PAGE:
New Jack City

Dir: Mario Van Peebles, 1991. Starring: Wesley Snipes, Ice-T, Allen Payne, Judd Nelson, Mario Van Peebles. Black Cinema.
New Jack City
Going back all the way to the beginning of the talkies, the gangster flick, with its rise-and-fall narrative, has always been a dependable formula for Hollywood. And whether it’s Cagney or Pacino, the movies seem to have more fun with the “rise,” while the “fall” often feels like a tacked on message to mitigate how glamorous the first half may have seemed. The inner-city crime saga New Jack City is no different; though characters may take the high road and exclaim to the camera about how much the crack epidemic is ravishing the hood, really it’s an excuse to show the playas living large with their champagne in the pool, nifty guns, foxy ladies, and horribly colorful 1991 hip-hoppity fashions. And like so many gangster flicks before and since, New Jack City is a lot of fun and, as long as you don’t try to buy into its sermonizing, it holds up well as a cartoony period piece.

Here, the cops and dealers are showcased equally. For the good guys, you have undercover NY cop Scotty Appleton (rapper Ice-T, in his first lead acting role); he may be tough but he shows some heart to a junkie stick-up kid named Pookie, (comedian Chris Rock, in a rare dramatic performance that may’ve encouraged him to work on his stand-up more). Scotty helps him kick the dope after busting him. Meanwhile, on the other side of the tracks, dealer Nino Brown (Wesley Snipes) is able to enhance his business when he is introduced to a new cocaine concoction called “crack.” With his top lieutenants, Gee Money (Allen Payne) and Duh Duh Duh Man (Bill Nunn, Radio Raheem in Do the Right Thing) they get the posse together (called the "Cash Money Brothers") and take over an apartment building, turning it into a successful crack assembly line and retail outlet. 

Scotty’s boss, with the super cool name Stone (director Mario Van Peebles), has put together a task force to rid the streets of this new deadly drug and teams him with another maverick cop, Nick Peretti (the charisma-challenged actor Judd Nelson), a hot headed semi-racist, who even wears sunglasses at night. They recruit the newly clean Pookie to go work at the drug plaza and gather some intel on the dealers. But even being wired with camera can’t keep Pookie off the rock; he goes a little crazy on the job and blows his cover, so the dealers hook him up to a bomb and kill him. This leads to the breaking up of the task force and Scotty going lone wolf to take down Nino himself.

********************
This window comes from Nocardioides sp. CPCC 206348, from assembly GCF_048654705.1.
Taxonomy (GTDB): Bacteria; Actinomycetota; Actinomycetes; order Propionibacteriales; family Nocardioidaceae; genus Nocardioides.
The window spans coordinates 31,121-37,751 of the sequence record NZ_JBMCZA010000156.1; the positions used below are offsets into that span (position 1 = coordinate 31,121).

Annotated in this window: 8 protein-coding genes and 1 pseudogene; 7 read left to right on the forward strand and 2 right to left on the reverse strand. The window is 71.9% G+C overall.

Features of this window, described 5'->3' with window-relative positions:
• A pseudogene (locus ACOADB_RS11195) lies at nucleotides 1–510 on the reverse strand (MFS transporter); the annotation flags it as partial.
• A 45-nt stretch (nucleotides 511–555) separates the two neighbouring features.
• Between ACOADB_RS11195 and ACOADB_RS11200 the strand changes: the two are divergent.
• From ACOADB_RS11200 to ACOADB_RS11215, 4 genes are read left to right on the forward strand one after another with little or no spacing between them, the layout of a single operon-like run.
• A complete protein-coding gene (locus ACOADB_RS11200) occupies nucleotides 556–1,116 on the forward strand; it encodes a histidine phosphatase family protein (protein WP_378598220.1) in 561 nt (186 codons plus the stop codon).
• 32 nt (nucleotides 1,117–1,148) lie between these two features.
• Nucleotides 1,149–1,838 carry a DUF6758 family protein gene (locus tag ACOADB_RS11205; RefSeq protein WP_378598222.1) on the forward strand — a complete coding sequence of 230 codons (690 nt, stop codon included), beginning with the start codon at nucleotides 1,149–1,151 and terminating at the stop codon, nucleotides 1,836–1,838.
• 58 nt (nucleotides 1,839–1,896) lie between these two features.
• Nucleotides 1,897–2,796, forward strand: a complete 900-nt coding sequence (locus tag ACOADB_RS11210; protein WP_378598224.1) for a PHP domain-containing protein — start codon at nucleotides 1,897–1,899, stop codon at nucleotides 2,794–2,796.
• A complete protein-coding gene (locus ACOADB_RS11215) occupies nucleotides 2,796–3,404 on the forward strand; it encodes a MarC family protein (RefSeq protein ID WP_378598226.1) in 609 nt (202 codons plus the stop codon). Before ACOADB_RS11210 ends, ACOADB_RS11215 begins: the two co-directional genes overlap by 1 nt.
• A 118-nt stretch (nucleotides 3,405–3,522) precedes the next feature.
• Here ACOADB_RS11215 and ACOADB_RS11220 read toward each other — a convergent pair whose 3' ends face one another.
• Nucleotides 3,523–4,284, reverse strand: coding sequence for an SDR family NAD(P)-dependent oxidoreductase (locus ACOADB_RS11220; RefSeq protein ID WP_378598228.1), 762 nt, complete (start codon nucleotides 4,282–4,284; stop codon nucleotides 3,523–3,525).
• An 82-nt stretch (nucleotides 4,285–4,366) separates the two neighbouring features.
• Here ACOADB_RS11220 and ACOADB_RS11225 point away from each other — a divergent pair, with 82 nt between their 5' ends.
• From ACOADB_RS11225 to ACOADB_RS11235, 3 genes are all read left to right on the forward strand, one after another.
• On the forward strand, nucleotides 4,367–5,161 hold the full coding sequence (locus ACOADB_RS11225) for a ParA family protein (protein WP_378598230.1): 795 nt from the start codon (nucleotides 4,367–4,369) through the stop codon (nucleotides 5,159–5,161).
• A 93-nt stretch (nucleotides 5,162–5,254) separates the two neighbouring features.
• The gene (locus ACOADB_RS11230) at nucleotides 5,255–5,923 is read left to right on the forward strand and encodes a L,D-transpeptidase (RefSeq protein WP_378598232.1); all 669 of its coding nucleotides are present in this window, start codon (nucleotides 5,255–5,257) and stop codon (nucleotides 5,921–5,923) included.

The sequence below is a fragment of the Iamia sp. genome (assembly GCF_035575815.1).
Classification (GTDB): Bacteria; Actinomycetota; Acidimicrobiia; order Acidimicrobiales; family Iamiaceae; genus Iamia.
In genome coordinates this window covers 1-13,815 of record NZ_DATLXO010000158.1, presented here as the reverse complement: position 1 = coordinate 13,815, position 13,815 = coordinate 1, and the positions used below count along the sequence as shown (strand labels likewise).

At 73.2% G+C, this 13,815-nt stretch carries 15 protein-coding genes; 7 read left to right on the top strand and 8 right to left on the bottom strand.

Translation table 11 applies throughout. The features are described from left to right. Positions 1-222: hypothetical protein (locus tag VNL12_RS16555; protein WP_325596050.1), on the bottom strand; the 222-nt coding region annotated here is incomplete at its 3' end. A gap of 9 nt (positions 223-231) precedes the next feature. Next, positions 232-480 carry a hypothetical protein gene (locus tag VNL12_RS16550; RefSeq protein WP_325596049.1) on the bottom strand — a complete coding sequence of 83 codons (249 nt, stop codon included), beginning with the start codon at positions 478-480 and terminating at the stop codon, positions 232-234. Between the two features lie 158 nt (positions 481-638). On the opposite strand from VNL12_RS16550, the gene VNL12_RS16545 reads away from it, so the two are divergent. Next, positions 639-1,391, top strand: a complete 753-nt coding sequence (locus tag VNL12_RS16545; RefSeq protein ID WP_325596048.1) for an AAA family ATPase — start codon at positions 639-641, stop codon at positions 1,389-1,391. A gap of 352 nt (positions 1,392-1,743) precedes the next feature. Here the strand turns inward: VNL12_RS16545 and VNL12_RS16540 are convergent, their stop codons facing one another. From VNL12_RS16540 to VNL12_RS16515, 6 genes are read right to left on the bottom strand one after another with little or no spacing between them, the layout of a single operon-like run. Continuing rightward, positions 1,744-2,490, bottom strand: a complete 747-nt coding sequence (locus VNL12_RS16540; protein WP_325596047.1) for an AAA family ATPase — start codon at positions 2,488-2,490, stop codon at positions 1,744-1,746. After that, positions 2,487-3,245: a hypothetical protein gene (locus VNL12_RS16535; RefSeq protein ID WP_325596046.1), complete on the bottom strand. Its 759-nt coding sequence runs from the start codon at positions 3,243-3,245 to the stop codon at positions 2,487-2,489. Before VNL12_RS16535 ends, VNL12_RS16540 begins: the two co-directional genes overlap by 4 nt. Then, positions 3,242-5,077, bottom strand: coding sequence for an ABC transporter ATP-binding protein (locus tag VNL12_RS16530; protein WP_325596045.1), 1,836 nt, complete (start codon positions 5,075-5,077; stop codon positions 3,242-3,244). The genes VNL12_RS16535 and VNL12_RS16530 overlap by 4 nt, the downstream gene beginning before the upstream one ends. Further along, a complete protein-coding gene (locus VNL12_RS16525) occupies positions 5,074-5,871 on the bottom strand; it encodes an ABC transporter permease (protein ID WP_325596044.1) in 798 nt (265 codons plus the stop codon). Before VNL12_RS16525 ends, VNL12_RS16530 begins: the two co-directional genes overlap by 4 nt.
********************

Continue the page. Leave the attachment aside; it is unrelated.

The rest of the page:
The less depressing side of the story has Nino rising to power, hanging with the ladies at a nightclub where dancers do synchronized moves (while hip hop icons Fab 5 Freddy and Flavor Flav make cameos). He also has drug turf battles with sweaty Italian Mafiosos straight out of central casting (and recalling plot lines from ‘70s blaxploitation cinema). Posing as a dealer himself, Scotty eventually befriends Nino and works to get closer to the operation to take his revenge on him.

Director Mario Van Peebles is the son of ‘70s renaissance soul man Melvin Van Peebles—director of the film that is considered the Citizen Kane of blaxploitation back in ’71, Sweet Sweetback's Baadasssss Song, and more recently, the subject of the wonderful documentary How to Eat Your Watermelon in White Company (and Enjoy It). So Mario grew up in the biz; he even famously played Young Sweetback in his Dad’s flick. By the ‘80s he was working steadily as an actor, most notably as a rebellious hipster soldier in Clint Eastwood’s Heartbreak Ridge and hamming it up as a Rastafarian with a sleepwalking Michael Caine in the unnecessary Jaws: the Revenge. In the ‘80s the ambitious actor also began directing TV (including episodes of 21 Jump Street); New Jack City was his first feature behind the camera and still his most successful film. He made a couple more respectable flicks including Posse and Panther (though he miscast himself as Stokely Carmichael) and his Baadasssss!, where he played his dad is a lot of fun, though his ten or so other go’s as a director have been less memorable. 

New Jack City came at the right moment; it’s much less self-serious than Spike Lee’s crack epic Clockers (though Clockers had a brilliant Richard Price book to work off of, it, too, feels dated, but less fun than NJC). Writers Thomas Lee Wright and Brian Michael Cooper took the plot of New Jack City straight from the sensational news coverage of young dealers like The Chambers Brothers in Detroit who went from turning their street peddling into tightly controlled million dollar crack industries. For Wesley Snipes, after dancing in Michael Jackson’s “Bad” video, he had some solid supporting roles including Mo’ Better Blues, until New Jack deservedly made him a star. As Nino, he oozes magnetism and star power, completely carrying the film and single-handedly raising it a notch. Nino may come off less like a dealer you may see on the nightly news and more a James Bond villain with his master plan, but that’s what makes New Jack City more engaging. This is no docudrama; it’s about ten levels below TV’s The Wire on the realism and credibility scale, but not every movie about the scourge of the inner city needs to be deadly important. New Jack City may only pretend to be important but then again don’t most comic books?
Posted by:
Sean Sweeney
Apr 17, 2012 8:52am
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